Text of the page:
The national literacy rate that was about 24 percent. It was thus impractical for the armed forces to require literacy in English as a prerequisite for enlistment, but the AFL did require-in addition to good health and an age of at least 16 years-that recruits demonstrate verbal proficiency iii English. A variety of English dialects were spoken in Liberia, however, and it frequently was the case that soldiers who passed the English-speaking requirement had been brought up to speak one dialect of English and were unable to comprehend a soldier speaking another. The educational shortcomings of Liberian troops hampered their ability to communicate with one another as well as their ability to operate and maintain modern weapons and equipment.
No statistics were available that portrayed the ethnic composition of the AFL in 1984 or earlier. The AFL (and the former LFF) had long reflected the stratification of the society: officer ranks were dominated by Americo- Liberians, while the enlisted ranks were composed of Liberians of tribal origin. This composition changed gradually in the 1960s and 1970s, and by the time of the coup, the officer corps could no longer be considered an exclusive preserve of Americo-Liberians. Few if any Americo-Liberians, however, served at enlisted levels before the 1980 coup. Among the indigenous ethnic groups, it has been widely reported that the Loma-whose members had participated in the LFF and in the militia before that?were the most numerous in the AFL. Doe's group, the Krahn, had been prominent in the coup and on the original PRC, but they were not overrepresented in the AFL as a whole. Overall, the AFL appeared to maintain a balance among the indigenous ethnic groups, and ethnic conflict among them was not thought to be a problem.
The personnel and the recruiting standards of the officer corps were completely changed after the coup. Before 1980 there had been no standard procedure for choosing AFL officers, but the military made an attempt to maintain relatively high educational standards. During the 1960s and 1970s, most officers were college graduates or were working on degrees while they served in the AFL. Qualified candidates could join the AFL as officers or be promoted from noncommissioned officer (NCO) ranks. The Army Student Training Program, similar in principle to the Reserve Officer Training Corps in the United States, prepared students for military careers at the University of Liberia, the Booker Washington Institute, and other schools.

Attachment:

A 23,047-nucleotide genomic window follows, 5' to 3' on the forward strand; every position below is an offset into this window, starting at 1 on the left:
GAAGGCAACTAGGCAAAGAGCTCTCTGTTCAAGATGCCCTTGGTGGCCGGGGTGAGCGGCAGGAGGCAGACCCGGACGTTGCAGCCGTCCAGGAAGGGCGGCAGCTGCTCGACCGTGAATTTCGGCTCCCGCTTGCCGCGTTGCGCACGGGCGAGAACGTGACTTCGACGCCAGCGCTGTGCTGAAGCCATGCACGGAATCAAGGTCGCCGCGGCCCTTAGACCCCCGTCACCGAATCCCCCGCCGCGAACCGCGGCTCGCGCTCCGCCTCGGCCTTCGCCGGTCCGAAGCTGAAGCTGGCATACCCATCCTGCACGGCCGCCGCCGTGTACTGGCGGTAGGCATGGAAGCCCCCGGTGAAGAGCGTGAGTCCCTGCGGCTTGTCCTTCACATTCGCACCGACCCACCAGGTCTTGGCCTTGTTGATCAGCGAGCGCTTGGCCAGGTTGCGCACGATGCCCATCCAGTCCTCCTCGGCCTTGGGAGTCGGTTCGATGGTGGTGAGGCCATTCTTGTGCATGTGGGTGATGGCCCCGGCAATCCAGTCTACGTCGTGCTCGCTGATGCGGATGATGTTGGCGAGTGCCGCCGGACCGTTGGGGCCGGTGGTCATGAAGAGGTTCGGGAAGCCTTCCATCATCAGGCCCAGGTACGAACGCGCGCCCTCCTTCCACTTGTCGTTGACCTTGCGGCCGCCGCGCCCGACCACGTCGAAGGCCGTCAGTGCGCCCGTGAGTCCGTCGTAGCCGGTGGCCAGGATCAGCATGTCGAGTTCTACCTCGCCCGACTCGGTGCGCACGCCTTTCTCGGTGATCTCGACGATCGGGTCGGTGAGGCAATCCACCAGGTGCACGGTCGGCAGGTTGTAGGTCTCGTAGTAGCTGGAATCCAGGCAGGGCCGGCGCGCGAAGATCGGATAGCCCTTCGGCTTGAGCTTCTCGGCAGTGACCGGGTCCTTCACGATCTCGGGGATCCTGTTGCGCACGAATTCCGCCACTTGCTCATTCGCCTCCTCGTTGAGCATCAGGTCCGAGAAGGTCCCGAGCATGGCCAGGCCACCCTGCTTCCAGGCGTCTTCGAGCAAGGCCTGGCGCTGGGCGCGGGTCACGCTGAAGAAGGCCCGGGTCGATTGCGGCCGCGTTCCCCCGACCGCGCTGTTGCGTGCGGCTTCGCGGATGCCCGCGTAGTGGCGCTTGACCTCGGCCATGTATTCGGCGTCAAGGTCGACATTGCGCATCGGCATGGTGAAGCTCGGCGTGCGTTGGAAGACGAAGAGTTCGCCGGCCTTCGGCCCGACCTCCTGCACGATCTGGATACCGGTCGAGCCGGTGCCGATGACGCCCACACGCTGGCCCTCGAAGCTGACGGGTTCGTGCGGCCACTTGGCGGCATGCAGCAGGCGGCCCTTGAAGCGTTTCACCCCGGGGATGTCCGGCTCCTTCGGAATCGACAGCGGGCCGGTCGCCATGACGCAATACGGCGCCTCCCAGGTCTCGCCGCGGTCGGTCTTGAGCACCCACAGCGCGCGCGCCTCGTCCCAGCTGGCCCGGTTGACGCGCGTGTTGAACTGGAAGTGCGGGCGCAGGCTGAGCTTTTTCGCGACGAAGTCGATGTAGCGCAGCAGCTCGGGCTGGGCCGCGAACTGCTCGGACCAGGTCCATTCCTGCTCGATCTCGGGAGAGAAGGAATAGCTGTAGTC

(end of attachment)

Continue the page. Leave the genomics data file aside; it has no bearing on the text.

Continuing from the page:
The officer corps was completely overhauled after the enlisted men's coup. Many long-serving officers were retired or otherwise ousted from the AFL at the same time large numbers of enlisted men were promoted to officer grades. It was estimated that approximately 300 of the nearly 500 officers in the AFL in mid?1984 had been promoted from the enlisted ranks since the coup. Some of the enlisted men who became officers after the coup turned out to be excellent leaders. One of them, a poorly educated former NCO, was, according to observers, doing a splendid job as commander of the Second Infantry Battalion. Others, however, were incompetent and were appointed for political reasons or simply because circumstances put them in the right place at the right time.
By 1984 the officer selection process had been somewhat regularized. All officers continued to be appointed from the NCO ranks based on their performance as soldiers. Potential officers in 1984 were evaluated on the basis of demonstrated leadership as well as their level of education. By this time, the ability to read and write English was strictly required for a candidate to become a commissioned officer.
About 150 women served in the AFL in 1984. A Women's Auxiliary Corps (WAC) unit had been established in 1975 and was placed under the command of a master sergeant. The WAC unit was to administer the housekeeping function of its members as well as to supervise their training as nurses, secretaries, and administrative assistants. In the early 1980s, however, the budget of the WAC was cut, and most of its personnel were reportedly transferred to separate commands.
There was no formal reserve connected to the armed forces in 1984, although the militia had served in that role before it was disbanded in 1980. By law every able-bodied male between the ages of 16 and 45 years was to serve in the militia. This stricture was not enforced, however, and by the early 1970s the militia reported a strength of only some 4, 000 poorly trained and ill-equipped men. In its later years, members of the militia met only quarterly for sparsely attended drill practice. By the time it was disbanded, the militia was considered to be completely ineffective as a military force.
|Join the GlobalSecurity.org mailing list|